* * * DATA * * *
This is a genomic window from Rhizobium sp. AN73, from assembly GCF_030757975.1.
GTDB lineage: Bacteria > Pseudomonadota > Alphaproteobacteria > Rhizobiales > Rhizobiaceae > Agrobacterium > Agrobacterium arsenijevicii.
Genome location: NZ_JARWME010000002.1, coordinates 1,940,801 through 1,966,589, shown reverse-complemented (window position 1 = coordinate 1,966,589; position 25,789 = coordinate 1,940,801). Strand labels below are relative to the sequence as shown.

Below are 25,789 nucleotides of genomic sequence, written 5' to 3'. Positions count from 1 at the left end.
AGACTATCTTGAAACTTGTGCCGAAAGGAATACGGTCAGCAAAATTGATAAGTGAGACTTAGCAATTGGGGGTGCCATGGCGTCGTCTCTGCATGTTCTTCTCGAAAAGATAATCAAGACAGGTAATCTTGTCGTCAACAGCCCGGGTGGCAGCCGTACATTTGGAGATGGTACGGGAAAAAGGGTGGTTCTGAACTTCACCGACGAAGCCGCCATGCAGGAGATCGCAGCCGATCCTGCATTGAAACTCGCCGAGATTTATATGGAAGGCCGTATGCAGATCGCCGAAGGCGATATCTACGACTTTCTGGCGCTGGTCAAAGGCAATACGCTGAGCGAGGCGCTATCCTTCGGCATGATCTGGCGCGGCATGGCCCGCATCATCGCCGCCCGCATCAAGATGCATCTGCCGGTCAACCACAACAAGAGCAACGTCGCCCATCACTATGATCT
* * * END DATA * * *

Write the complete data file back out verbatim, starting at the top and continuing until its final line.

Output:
This is a genomic window from Rhizobium sp. AN73, from assembly GCF_030757975.1.
GTDB lineage: Bacteria > Pseudomonadota > Alphaproteobacteria > Rhizobiales > Rhizobiaceae > Agrobacterium > Agrobacterium arsenijevicii.
Genome location: NZ_JARWME010000002.1, coordinates 1,940,801 through 1,966,589, shown reverse-complemented (window position 1 = coordinate 1,966,589; position 25,789 = coordinate 1,940,801). Strand labels below are relative to the sequence as shown.

Below are 25,789 nucleotides of genomic sequence, written 5' to 3'. Positions count from 1 at the left end.
AGACTATCTTGAAACTTGTGCCGAAAGGAATACGGTCAGCAAAATTGATAAGTGAGACTTAGCAATTGGGGGTGCCATGGCGTCGTCTCTGCATGTTCTTCTCGAAAAGATAATCAAGACAGGTAATCTTGTCGTCAACAGCCCGGGTGGCAGCCGTACATTTGGAGATGGTACGGGAAAAAGGGTGGTTCTGAACTTCACCGACGAAGCCGCCATGCAGGAGATCGCAGCCGATCCTGCATTGAAACTCGCCGAGATTTATATGGAAGGCCGTATGCAGATCGCCGAAGGCGATATCTACGACTTTCTGGCGCTGGTCAAAGGCAATACGCTGAGCGAGGCGCTATCCTTCGGCATGATCTGGCGCGGCATGGCCCGCATCATCGCCGCCCGCATCAAGATGCATCTGCCGGTCAACCACAACAAGAGCAACGTCGCCCATCACTATGATCT